5,000 -

-

$

134 4,837,645 5,000 95,200 6,747,702

1,235,020

11,680,681

5,000

-

11,685,681

-

192,838 876,449 581,768 3,061,871

378,089 685,268 692,870 2,574,611

-

-

378,089 685,268 692,870 2,574,611

-

4,712,926

4,330,838

-

-

4,330,838

(3,477,906)

7,349,843

5,000

-

7,354,843

11,910,000

28,662,000

-

-

28,662,000

8,432,094 218,328,203

36,011,843 177,370,908

5,000 37,631

4,902,821

42,631

$ 4,902,821

Surplus (deficit) of revenues, gains and other support over expenses Change in equity interest of unconsolidated program-related investment Change in net assets Net assets at beginning of year Net assets at end of year

$ 221,693,469

$

121,376

-

See accompanying notes to consolidated financial statements. 4

$

226,760,297

$

213,382,751

$

36,016,843 182,311,360 $

218,328,203

RICHMOND MEMORIAL HEALTH FOUNDATION, INC. Consolidated Statements of Cash Flows Years Ended June 30, 2015 and 2014

Cash flows from operating activities: Change in net assets Adjustments to reconcile change in net assets to net cash from operating activities: Net realized and unrealized gain on investments Depreciation Change in equity interest of unconsolidated program-related investment Changes in current assets and liabilities: Prepaid assets Accrued expenses Net cash used in operating activities Cash flows from investing activities: Purchases of investments Proceeds from sales of investments Purchase of property and equipment Net cash provided by investing activities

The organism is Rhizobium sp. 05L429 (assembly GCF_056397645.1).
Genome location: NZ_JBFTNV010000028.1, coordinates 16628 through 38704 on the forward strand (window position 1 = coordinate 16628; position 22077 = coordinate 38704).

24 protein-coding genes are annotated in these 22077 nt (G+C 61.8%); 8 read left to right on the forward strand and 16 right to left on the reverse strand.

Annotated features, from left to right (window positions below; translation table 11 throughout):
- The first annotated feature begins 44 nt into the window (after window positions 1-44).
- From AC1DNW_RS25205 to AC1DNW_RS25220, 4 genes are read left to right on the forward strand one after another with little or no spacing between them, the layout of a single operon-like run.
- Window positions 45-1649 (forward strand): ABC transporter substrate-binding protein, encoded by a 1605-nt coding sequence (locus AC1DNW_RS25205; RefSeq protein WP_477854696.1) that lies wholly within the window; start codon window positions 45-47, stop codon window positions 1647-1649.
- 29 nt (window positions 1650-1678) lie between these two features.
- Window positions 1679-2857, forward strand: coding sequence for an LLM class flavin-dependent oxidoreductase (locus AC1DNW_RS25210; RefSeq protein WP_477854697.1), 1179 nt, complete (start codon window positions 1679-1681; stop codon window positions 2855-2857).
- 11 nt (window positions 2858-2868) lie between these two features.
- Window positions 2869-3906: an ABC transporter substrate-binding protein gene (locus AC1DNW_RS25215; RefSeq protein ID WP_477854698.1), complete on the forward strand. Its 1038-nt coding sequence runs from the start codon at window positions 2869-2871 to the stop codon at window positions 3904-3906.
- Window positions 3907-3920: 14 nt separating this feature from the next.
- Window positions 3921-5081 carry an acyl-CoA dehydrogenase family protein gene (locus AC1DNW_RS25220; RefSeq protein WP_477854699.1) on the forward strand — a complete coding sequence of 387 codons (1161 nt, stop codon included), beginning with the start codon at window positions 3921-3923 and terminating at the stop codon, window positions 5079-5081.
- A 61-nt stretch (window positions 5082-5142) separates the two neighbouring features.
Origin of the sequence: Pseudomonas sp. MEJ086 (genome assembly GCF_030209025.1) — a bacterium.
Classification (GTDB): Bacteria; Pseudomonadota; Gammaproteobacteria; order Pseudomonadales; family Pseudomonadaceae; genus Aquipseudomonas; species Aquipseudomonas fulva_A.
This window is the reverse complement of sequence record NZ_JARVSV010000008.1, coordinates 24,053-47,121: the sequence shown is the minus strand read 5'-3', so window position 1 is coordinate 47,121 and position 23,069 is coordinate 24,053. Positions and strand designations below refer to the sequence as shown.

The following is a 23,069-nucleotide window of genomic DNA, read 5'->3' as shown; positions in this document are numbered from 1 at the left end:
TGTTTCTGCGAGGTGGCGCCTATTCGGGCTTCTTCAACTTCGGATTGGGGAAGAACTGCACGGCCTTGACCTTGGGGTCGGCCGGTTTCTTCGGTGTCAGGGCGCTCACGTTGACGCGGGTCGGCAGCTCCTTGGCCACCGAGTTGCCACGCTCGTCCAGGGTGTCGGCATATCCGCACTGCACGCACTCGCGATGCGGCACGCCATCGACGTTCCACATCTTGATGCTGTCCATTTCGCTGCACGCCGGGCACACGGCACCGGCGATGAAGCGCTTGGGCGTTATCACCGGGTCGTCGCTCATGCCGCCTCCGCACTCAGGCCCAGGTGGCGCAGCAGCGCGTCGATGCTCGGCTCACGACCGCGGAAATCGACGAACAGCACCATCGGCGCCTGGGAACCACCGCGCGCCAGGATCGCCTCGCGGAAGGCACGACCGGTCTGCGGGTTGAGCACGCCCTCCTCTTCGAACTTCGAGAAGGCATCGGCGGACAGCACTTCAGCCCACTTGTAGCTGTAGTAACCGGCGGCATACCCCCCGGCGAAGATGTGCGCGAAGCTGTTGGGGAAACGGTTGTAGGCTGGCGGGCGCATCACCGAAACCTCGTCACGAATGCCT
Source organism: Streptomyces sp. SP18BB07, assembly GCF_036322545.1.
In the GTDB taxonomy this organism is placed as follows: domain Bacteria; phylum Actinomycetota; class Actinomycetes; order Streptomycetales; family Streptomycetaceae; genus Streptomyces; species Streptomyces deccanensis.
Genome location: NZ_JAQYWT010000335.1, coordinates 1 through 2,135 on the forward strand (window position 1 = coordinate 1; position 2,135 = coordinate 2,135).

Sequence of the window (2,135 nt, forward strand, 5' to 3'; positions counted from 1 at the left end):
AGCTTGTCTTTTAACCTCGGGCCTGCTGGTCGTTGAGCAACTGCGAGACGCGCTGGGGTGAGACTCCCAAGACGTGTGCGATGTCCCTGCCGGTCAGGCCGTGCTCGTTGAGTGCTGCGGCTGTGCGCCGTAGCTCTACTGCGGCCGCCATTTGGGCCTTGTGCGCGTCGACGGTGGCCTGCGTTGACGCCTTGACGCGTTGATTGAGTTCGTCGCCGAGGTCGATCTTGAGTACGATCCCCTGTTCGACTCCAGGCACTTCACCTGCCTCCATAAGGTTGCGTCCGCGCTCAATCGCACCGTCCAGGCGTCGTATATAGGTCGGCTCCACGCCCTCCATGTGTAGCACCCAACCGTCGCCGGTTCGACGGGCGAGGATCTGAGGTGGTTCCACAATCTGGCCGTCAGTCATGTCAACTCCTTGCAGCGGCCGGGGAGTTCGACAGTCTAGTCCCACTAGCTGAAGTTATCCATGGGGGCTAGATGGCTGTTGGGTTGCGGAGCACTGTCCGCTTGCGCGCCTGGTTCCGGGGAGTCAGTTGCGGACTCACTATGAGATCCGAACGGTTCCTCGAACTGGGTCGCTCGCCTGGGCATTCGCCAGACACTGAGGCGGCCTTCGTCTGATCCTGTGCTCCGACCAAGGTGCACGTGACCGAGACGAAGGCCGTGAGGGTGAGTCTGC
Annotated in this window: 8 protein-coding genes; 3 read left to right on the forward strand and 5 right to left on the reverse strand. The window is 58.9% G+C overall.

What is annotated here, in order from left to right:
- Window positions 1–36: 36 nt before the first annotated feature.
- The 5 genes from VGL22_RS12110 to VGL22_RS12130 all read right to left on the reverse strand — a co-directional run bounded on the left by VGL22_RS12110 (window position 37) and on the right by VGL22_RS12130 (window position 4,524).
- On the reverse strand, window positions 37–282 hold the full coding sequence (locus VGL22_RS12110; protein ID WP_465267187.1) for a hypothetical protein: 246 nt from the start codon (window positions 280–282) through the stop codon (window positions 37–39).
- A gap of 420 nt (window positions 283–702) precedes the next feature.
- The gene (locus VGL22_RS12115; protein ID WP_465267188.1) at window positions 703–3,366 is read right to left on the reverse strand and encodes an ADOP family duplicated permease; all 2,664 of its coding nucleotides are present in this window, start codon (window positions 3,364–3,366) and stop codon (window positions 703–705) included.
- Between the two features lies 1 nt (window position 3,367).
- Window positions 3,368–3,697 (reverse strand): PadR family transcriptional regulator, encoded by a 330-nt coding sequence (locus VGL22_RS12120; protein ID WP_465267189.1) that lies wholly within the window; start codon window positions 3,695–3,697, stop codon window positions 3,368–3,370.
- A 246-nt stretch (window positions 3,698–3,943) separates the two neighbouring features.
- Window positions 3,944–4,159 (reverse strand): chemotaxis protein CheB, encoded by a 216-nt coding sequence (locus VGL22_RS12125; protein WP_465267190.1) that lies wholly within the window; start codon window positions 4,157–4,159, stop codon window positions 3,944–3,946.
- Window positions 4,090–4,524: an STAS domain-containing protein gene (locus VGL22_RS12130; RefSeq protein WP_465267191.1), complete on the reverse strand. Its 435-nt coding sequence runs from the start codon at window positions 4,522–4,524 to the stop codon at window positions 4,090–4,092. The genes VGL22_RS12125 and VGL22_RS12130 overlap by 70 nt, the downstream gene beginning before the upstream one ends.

2015

2014

$ 8,432,094

$ 36,016,843

(199,931) 17,281

(11,046,718) -

(11,910,000)

(28,662,000)

(13,058) (48,872) (3,722,486)

4,827 42,463 (3,644,585)

(21,802,300) 26,452,476 (173,092) 4,477,084

(7,041,309) 10,949,614 3,908,305

Net increase in cash and cash equivalents Cash and cash equivalents at beginning of year

754,598

263,720

934,941

671,221

Cash and cash equivalents at end of year

$ 1,689,539

$

934,941

Supplemental cash flow information Cash paid for excise tax

$

$

50,260

See accompanying notes to consolidated financial statements. 5

59,259

RICHMOND MEMORIAL HEALTH FOUNDATION, INC. Notes to Consolidated Financial Statements

1.